This website makes liberal use of classical Indian visual art and refers mostly to traditional Indian texts (for example, the Upanishads, Bhagavad Gita and Yoga Sutras) in the courses, seminars, and discussions on offer. However, I am not presenting lessons in Hinduism; in fact, teaching mainstream Hinduism is neither my area of interest nor expertise. Rather, my interest in Yoga and Tantra is grounded in the concrete situation in which we find ourselves, in the places where we arrive and from which we depart. Beginning in the here and now, we will explore the underlying meaning of the symbols, stories, images, philosophies, and techniques found in Indian philosophical texts and practice, in light of our world and our current circumstance. We will excavate the meaning of the aphorisms and teaching stories; the symbolic figures of gods, people, and nature; and the sometimes terse, sometimes poetic, philosophy of the texts. Thus, in referring to the Symbolic Life of Yoga and Tantra, I mean not just the symbols themselves, but the rich explication of life that the symbols represent.

Our lived, concrete situation is wonderfully captured in the Sanskrit word loka, whose ancient meaning is “the world.”  The root meaning of both the Sanskrit loka and the English locate (and local, locale, and location) is identical. In the ancient Indian mind, the world is where we are located, in our current circumstance. Thus, the meaning of the symbols of Yoga and Tantra can occur only in the now, in the places where we find ourselves, and not in any imagined ancient and/or foreign world.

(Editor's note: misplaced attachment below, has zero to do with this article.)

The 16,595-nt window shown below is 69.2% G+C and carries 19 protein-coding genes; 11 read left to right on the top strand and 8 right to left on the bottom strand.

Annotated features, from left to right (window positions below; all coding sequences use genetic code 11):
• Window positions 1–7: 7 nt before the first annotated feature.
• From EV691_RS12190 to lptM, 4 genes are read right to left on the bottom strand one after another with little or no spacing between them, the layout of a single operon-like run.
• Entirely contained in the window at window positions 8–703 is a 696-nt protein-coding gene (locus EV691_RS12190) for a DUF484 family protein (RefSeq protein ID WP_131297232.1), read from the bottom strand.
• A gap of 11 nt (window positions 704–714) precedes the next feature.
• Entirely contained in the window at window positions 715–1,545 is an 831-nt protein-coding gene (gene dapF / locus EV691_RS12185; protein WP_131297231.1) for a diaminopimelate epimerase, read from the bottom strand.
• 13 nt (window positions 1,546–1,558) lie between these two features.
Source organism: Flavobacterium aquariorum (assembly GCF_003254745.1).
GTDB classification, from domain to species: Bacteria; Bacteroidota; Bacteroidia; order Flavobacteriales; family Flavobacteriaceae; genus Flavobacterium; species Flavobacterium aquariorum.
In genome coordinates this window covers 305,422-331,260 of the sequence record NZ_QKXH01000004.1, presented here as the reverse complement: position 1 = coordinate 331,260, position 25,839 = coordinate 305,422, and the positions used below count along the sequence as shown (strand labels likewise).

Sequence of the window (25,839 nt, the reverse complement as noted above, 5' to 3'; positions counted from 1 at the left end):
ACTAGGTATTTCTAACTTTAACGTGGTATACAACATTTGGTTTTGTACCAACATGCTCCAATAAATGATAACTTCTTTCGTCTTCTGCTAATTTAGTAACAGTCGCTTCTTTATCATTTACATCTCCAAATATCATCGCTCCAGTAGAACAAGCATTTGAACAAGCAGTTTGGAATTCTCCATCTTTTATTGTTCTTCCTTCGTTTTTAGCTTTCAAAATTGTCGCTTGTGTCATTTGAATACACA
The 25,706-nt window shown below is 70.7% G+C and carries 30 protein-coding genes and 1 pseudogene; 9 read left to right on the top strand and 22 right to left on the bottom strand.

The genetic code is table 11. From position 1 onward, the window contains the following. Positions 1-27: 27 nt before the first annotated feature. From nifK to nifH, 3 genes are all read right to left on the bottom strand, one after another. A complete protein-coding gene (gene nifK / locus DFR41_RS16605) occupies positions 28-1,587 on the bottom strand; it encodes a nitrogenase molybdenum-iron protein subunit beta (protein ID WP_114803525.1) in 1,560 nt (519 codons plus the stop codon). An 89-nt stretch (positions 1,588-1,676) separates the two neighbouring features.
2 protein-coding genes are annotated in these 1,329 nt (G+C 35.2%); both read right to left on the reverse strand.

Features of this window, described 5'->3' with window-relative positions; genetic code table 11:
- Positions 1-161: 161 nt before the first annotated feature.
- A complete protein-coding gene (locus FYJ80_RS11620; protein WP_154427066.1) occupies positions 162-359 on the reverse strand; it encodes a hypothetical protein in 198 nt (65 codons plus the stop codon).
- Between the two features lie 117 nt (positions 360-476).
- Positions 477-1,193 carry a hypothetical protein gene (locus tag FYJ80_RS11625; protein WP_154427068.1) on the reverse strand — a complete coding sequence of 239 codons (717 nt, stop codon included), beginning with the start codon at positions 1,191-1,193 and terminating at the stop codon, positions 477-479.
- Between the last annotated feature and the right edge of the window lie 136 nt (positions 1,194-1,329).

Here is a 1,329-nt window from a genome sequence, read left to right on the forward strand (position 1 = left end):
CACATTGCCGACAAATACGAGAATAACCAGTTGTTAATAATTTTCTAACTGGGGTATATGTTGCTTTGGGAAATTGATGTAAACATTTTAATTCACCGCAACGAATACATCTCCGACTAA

To emphasize our place of origin and return, I use the terms “archetypal” and “symbolic” quite frequently. Archetypal meaning is associated with the universal and collective aspects of human experience—what we intimately share with all others regardless of culture or era or epoch—while symbolic language forms a bridge between the realms of the universal with the culturally specific and local. Symbols are the scaffolding upon which human beings build a world and imbue it with meaning.

Think for a moment of pain and pleasure, sorrow and joy, hatred and love, and greed and generosity—universal experiences that ancient Indian thinkers called the dvandva-s. This Sanskrit term is a combination of two words, or rather, one word spoken twice: the word dva (meaning the same as the English “two”) duplicated. Dvandva is commonly translated as “the pair of opposites” or literally “the two-twos” (dvadva). The ancients who coined this compact symbol gave voice to an archetypal human experience that can be further unpacked to reveal deep insights into the human condition. Once we gain an understanding of the various symbols of Yoga and Tantra, we can further excavate their meaning and the archetypes they convey, and thus gain access to, in a practical and meaningful way, the vision of life experienced by the sages. These insights are available to us and are still relevant today, as are the resilient and adaptable techniques and forms of practice that can help us lead richer and more fulfilling lives